Becoming more forgetful is something we take for granted as we get older, but is it necessarily true?
My colleague Dr Shirley Bond in our women’s hormonal health seminars used to address the issue of forgetfulness by reminding our audience that the older we get the more information we have lodged in our memories and that it can just take longer to retrieve it – or it has been misfiled somewhere!
Is it inevitable?
Bioidentical natural progesterone can help with both memory and concentration, key factors in healthy aging, and we do not have to accept that getting older means we necessarily lose cognitive function.
In fact it can be the reverse as a study at the University of California at San Diego, and published in the American Journal of Psychiatry, seems to show.
We generally seem to accept that ageing is defined by progressive physical, cognitive and psychosocial decline but these researchers have found that for in many people, cognitive skills and quality of life improve steadily even to the end of life.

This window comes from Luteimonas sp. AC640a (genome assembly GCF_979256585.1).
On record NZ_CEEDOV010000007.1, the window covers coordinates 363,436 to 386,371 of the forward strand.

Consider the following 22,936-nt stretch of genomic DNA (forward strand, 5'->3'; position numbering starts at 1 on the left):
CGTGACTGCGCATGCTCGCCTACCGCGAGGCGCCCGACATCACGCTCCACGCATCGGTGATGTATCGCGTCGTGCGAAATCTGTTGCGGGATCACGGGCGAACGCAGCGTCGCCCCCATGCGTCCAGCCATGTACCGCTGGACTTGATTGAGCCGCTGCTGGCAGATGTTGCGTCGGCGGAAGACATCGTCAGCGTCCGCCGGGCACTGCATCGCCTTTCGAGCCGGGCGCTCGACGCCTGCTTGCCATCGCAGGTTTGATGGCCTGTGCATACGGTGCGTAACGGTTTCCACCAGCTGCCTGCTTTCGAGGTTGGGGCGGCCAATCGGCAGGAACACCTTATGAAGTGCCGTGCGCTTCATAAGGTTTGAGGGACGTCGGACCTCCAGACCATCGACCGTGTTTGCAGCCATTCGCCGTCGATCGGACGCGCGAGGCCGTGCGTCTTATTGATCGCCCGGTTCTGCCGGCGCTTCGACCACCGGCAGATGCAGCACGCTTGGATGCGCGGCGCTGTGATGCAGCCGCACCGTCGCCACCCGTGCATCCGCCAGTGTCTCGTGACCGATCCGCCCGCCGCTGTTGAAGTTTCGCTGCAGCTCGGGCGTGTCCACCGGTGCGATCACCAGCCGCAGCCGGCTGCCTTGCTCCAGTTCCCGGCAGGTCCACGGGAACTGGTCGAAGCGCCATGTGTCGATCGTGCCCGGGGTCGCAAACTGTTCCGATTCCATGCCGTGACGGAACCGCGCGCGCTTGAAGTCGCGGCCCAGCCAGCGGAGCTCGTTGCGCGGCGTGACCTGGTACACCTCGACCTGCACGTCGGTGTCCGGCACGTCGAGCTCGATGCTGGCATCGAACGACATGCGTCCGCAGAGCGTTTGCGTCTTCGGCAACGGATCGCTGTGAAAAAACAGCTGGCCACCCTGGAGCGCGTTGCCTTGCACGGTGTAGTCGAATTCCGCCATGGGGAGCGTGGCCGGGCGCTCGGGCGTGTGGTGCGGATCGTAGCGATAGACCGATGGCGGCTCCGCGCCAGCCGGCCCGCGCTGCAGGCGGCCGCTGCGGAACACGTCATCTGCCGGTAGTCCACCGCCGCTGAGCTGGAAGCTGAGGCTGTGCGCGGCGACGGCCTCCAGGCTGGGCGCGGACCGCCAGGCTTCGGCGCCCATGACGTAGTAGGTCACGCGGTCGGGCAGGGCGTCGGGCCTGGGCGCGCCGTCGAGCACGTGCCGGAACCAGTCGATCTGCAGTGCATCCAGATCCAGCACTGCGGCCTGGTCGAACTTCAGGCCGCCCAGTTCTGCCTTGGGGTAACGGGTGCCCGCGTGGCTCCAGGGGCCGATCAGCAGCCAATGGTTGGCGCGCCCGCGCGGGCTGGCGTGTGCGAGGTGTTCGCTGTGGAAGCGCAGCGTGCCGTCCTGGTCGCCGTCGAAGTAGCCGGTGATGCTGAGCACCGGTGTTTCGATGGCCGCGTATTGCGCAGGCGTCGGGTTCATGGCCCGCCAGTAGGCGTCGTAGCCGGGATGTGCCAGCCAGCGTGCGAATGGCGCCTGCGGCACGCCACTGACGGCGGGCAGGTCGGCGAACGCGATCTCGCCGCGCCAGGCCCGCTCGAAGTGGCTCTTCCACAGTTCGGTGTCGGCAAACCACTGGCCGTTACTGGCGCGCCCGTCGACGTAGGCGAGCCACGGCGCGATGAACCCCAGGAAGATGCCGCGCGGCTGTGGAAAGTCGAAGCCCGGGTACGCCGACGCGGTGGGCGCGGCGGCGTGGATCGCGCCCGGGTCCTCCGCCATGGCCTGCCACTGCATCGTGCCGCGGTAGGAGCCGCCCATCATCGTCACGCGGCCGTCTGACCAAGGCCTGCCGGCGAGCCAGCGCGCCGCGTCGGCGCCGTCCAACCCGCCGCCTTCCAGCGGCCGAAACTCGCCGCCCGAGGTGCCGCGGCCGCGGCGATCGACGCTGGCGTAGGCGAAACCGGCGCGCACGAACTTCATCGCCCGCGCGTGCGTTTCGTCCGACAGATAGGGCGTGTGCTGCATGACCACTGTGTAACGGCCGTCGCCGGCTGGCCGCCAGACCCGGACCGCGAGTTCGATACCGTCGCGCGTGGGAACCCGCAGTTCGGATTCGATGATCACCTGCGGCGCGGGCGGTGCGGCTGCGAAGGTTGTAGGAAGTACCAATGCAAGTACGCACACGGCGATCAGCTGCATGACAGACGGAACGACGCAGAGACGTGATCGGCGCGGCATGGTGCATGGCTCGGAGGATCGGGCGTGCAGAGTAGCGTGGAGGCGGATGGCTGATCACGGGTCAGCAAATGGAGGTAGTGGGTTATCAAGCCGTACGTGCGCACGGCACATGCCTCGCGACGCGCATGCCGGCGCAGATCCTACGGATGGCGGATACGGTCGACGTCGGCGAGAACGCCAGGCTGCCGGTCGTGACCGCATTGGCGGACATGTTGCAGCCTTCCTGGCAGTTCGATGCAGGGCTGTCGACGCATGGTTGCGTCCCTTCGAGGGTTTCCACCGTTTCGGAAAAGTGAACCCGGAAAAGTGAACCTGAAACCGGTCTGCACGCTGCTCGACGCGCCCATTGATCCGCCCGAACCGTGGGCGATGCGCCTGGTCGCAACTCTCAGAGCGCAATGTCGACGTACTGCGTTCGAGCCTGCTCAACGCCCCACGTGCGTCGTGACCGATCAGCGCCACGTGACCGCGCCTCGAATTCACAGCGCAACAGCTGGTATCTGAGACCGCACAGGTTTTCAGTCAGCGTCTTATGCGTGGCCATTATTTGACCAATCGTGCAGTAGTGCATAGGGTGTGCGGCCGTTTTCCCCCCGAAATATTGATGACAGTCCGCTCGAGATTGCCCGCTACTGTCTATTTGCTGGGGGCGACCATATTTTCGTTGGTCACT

The Successful Ageing Evaluation (SAGE) study included 1,006 elderly residents of San Diego, all of whom completed a 25-minute phone interview and a comprehensive mail-in survey.
How to help yourself
As in many other areas, such as physical exercise, the mantra seems to be ‘use it or lose it’ so here’s what to do:
- keep active
- maintain your social contacts
- tax your brain with regular quizzes
- try brain puzzles like crosswords or jigsaws
- develop new hobbies and interests, don’t just stick to what you know
These tips can help to keep you interested and alert all life long, and if ‘brain fog’ is a problem then look to your hormone balance. Low progesterone levels are associated with this issue, particularly at menopause, so supplementing with bioidentical natural progesterone, could be the answer.